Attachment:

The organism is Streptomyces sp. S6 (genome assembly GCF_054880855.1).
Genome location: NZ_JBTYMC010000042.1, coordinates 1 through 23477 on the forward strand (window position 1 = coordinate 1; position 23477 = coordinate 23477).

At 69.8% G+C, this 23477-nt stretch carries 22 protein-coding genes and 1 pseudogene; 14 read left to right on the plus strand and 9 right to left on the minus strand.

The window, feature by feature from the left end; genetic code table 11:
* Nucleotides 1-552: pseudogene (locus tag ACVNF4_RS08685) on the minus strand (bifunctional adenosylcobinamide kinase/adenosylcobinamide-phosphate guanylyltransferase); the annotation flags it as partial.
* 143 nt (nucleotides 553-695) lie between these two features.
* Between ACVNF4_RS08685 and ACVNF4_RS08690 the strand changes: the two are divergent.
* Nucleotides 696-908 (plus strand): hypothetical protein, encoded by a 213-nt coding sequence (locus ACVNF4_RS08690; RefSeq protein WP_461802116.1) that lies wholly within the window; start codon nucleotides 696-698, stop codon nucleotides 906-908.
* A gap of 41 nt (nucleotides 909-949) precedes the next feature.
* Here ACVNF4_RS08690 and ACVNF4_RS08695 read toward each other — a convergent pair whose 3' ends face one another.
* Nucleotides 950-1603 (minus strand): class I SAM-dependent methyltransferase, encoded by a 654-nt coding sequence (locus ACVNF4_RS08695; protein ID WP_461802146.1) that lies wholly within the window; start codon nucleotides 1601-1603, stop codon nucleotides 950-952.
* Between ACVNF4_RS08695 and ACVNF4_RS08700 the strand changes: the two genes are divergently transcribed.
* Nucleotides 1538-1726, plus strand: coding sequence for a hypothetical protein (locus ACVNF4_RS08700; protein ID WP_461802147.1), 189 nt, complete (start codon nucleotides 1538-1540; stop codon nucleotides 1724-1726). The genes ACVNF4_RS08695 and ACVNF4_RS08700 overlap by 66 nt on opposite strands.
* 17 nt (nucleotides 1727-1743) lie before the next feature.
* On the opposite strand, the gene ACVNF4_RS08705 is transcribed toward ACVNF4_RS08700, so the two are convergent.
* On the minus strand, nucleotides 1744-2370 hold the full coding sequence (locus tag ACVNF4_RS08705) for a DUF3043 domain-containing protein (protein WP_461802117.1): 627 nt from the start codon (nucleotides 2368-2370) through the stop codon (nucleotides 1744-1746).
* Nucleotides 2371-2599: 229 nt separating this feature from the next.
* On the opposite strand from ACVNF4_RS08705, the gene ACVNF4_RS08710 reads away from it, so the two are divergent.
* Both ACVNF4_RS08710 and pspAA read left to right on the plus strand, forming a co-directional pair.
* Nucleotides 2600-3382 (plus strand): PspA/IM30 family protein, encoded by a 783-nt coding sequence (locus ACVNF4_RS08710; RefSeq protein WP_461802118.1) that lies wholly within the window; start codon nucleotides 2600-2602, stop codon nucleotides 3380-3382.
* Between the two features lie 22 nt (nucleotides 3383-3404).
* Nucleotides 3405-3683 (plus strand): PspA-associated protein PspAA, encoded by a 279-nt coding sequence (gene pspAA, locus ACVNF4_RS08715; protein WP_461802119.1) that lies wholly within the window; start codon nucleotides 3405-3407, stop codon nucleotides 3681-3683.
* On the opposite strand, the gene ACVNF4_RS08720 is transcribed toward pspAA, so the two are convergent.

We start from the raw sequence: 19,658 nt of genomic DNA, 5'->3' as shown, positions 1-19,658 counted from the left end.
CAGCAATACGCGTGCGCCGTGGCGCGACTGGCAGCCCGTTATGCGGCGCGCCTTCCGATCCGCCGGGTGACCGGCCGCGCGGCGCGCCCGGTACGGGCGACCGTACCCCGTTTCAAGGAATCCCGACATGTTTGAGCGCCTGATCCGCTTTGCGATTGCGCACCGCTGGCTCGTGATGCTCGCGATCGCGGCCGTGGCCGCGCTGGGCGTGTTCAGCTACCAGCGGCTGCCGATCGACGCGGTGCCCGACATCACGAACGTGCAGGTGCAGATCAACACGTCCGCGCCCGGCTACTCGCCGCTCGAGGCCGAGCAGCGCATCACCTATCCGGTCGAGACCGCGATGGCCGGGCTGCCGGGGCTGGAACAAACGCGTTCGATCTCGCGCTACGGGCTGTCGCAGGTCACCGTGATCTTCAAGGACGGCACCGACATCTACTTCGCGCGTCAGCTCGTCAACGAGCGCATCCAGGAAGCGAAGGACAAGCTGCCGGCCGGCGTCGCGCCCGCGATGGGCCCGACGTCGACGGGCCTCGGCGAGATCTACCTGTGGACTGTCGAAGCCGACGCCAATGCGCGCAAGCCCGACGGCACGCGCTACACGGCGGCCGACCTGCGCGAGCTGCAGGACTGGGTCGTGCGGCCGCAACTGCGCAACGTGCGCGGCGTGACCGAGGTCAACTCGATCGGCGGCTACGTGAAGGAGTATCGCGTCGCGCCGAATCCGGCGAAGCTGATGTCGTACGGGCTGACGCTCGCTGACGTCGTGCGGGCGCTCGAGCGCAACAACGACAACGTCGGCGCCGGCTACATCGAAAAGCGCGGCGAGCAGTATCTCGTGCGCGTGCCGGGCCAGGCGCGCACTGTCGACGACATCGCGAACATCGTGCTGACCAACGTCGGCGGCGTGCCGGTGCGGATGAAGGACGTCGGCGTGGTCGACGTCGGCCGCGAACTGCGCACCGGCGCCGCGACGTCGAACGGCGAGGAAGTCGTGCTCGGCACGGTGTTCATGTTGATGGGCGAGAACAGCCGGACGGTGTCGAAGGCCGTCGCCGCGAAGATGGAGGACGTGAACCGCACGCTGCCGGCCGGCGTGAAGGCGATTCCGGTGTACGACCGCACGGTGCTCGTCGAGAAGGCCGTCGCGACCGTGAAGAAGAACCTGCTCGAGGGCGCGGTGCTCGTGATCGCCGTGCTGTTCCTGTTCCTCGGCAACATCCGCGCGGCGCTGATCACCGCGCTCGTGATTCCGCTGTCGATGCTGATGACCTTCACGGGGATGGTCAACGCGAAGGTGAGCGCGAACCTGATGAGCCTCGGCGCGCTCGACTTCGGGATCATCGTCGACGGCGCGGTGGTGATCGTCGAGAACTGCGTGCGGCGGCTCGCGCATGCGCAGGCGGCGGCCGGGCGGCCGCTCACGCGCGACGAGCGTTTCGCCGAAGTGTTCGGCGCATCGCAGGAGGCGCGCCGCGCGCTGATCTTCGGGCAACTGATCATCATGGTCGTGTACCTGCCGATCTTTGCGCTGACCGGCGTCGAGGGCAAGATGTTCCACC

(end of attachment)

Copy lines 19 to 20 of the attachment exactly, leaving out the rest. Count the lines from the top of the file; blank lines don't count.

* Both ACVNF4_RS08710 and pspAA read left to right on the plus strand, forming a co-directional pair.
* Nucleotides 2600-3382 (plus strand): PspA/IM30 family protein, encoded by a 783-nt coding sequence (locus ACVNF4_RS08710; RefSeq protein WP_461802118.1) that lies wholly within the window; start codon nucleotides 2600-2602, stop codon nucleotides 3380-3382.